The Stairs of Witches are Not What They Seem.Witches' stairs

Witches’ stairs are very useful, especially in homes with limited space, even though their usefulness is far less interesting than the superstition around them. Tiny dwellings, lofts, and attics could be home to them. Witches’ stairs were essentially made to be as compact as possible while still being practical enough to allow people to get from one floor to another. They are commonly referred to as “alternate tread stairs” by architects.

The Workings of Witches’ StairsStaircase with wavy steps with a trash bag and floor mat in the background.

Two ways in which this design was meant to save space. The steps are staggered after being cut in half from their original width. Because they mutually assure that a staircase isn’t as big as one seen in a regular home, let alone a grand staircase, both contribute to space savings. These tiny staircases could also be used as extra book storage or as a place to showcase valuables. “The distance between treads on a given side of an alternating-tread stair is actually twice the unit rise,” writes author Scott Schuttner of “Basic Stairbuilding,” “giving you more free tread area and therefore a safer stair in theory.”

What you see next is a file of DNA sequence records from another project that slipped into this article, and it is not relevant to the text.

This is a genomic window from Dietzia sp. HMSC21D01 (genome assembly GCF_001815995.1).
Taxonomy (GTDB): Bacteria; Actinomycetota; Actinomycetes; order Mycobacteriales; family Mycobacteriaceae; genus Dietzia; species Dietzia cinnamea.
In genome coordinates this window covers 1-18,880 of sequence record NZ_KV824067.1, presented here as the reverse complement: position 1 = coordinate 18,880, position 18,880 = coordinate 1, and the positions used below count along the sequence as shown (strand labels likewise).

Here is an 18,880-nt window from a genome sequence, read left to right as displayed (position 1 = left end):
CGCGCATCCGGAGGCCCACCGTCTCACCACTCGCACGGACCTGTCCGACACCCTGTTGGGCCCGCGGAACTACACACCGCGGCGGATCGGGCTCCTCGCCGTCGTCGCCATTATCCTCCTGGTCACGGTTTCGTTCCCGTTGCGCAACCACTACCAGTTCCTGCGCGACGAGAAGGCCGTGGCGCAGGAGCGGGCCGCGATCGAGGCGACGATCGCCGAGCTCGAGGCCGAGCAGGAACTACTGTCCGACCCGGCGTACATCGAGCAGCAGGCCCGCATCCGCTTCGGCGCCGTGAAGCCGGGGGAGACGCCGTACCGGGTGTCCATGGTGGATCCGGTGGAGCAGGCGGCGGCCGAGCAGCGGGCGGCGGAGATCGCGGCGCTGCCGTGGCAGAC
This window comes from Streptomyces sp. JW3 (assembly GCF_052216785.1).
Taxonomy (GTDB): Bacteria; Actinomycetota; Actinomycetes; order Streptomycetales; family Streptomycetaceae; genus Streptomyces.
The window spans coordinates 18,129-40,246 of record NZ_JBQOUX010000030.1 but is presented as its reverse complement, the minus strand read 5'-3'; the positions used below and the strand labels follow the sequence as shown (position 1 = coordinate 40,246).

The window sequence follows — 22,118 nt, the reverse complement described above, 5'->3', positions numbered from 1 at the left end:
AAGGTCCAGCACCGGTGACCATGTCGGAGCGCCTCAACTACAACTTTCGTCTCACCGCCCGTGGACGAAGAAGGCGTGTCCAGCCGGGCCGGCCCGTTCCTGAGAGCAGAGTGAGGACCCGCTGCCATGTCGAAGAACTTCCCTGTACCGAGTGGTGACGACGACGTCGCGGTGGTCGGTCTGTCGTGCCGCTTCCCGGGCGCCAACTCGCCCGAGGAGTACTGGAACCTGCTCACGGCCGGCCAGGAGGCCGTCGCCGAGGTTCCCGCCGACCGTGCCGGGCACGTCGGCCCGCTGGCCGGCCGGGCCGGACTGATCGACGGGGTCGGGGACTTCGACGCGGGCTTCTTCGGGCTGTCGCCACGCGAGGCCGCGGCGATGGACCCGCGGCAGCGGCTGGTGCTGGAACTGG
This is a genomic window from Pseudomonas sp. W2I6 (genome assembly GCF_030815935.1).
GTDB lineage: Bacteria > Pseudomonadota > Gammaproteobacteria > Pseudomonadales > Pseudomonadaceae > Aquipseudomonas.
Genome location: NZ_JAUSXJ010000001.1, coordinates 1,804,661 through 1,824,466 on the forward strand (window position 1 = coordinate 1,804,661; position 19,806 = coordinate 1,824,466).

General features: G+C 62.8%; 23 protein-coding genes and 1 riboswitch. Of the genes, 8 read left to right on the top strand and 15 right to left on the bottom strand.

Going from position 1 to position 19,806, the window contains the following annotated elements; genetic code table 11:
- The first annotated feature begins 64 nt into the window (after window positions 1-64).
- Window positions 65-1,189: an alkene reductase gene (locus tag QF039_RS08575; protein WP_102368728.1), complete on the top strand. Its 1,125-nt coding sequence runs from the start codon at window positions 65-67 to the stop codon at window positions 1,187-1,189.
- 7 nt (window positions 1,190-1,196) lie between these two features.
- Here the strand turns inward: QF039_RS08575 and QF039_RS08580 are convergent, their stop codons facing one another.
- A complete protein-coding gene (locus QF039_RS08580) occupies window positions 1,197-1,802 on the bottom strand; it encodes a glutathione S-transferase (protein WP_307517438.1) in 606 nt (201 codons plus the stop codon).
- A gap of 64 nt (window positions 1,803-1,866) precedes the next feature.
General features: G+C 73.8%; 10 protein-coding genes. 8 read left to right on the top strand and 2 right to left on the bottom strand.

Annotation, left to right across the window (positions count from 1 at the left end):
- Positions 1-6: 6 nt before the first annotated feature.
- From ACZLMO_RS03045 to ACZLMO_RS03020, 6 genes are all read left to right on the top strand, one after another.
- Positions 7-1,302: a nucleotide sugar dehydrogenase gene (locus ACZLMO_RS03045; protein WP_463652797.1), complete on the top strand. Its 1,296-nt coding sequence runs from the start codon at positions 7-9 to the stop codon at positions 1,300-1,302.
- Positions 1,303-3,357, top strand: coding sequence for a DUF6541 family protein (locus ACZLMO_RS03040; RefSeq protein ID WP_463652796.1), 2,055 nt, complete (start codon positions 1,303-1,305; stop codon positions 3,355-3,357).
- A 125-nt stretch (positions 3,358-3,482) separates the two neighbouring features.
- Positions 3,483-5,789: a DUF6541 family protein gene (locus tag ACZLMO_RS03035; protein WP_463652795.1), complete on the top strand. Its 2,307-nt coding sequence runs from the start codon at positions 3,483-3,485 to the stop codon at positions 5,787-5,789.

Witches’ staircases are not just useful. They meet all U.S. building laws and safety standards, despite the common misconception. A typical stairwell is three feet in width. A domestic witch staircase, on the other hand, is usually 27 to 30 inches wide.

Actual Sources
Staircase appearing like boxes.